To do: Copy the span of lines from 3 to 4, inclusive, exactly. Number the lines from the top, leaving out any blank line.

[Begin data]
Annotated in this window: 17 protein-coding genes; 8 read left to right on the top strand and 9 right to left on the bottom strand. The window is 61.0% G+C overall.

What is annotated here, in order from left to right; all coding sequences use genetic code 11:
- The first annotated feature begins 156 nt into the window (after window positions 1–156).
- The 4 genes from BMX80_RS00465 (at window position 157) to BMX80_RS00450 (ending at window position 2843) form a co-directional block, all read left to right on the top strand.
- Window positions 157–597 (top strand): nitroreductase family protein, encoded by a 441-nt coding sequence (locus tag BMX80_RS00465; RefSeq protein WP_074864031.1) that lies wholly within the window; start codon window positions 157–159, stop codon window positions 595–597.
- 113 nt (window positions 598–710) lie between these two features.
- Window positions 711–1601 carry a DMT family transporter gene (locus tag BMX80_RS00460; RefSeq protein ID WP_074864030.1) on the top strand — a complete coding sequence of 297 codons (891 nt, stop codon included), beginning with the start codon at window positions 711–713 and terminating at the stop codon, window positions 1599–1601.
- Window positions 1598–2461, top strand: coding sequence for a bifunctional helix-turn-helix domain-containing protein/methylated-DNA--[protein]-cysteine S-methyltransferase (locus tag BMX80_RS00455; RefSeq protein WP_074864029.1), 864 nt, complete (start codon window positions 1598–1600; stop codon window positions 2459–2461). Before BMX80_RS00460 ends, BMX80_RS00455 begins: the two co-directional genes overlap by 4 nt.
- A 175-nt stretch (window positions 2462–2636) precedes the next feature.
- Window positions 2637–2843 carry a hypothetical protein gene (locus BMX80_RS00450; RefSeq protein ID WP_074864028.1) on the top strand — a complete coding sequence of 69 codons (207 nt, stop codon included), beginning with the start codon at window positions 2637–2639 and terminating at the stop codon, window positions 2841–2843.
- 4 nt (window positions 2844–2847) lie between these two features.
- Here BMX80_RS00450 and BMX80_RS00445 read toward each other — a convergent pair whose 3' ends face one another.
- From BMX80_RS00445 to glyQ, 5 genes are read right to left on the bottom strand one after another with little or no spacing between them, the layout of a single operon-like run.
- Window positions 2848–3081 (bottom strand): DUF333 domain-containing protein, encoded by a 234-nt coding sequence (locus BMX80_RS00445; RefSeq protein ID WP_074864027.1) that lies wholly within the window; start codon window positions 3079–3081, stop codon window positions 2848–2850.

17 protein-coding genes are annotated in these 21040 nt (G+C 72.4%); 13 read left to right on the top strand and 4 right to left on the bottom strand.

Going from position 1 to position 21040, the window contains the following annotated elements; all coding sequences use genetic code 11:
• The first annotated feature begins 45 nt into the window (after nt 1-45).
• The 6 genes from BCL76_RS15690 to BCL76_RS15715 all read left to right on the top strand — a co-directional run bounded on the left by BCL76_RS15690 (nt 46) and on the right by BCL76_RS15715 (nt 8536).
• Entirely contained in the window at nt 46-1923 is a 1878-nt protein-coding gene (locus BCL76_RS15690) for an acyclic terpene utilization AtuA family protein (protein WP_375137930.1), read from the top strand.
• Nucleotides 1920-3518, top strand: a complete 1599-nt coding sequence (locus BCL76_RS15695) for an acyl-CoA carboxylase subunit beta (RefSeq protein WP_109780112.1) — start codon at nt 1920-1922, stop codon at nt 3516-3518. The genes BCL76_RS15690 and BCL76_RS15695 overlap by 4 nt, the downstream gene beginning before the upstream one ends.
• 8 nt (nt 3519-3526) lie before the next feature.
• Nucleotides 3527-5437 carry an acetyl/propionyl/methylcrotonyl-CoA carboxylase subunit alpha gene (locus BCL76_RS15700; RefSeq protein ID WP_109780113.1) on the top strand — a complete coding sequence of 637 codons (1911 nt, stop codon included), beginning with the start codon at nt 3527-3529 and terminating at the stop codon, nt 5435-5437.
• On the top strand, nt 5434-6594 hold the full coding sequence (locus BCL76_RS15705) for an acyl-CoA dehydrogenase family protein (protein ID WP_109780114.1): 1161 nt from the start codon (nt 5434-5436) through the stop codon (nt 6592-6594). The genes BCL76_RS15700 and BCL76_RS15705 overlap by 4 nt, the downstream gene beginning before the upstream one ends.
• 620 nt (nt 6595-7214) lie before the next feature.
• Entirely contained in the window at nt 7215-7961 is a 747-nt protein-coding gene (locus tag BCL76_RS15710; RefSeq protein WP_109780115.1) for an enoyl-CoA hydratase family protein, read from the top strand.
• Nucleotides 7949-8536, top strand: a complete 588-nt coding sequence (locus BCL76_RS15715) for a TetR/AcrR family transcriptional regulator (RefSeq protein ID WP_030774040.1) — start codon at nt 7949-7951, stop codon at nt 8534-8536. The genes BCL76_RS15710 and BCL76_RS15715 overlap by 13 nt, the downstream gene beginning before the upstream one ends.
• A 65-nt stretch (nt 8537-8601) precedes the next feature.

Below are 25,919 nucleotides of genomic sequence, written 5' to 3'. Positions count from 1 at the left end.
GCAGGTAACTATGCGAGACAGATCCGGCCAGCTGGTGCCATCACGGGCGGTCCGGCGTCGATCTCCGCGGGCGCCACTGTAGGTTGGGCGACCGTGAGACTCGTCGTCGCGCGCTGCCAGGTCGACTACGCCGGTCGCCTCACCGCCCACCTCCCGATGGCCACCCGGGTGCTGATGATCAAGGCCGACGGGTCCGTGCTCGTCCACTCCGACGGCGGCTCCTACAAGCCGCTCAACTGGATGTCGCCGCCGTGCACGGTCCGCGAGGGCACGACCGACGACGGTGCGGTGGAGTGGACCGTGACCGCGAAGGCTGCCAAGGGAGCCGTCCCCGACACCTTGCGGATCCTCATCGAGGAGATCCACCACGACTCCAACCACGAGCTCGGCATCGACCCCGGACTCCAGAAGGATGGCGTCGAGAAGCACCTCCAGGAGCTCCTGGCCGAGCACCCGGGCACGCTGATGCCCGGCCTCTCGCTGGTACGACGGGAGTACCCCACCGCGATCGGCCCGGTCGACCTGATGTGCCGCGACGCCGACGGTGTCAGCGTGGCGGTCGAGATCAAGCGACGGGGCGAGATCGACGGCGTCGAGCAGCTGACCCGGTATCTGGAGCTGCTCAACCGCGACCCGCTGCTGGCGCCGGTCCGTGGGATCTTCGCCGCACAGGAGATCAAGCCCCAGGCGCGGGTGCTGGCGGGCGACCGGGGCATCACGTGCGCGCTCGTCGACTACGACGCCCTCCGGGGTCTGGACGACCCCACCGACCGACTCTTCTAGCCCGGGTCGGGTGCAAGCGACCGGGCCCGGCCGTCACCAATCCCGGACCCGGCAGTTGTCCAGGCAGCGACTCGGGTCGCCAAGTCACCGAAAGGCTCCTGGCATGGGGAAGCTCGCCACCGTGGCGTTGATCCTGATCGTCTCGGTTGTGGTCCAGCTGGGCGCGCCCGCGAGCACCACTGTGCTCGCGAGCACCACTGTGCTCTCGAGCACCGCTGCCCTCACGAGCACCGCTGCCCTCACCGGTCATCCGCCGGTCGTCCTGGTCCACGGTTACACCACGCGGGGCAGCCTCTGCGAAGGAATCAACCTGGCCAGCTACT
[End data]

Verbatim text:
- The first annotated feature begins 156 nt into the window (after window positions 1–156).
- The 4 genes from BMX80_RS00465 (at window position 157) to BMX80_RS00450 (ending at window position 2843) form a co-directional block, all read left to right on the top strand.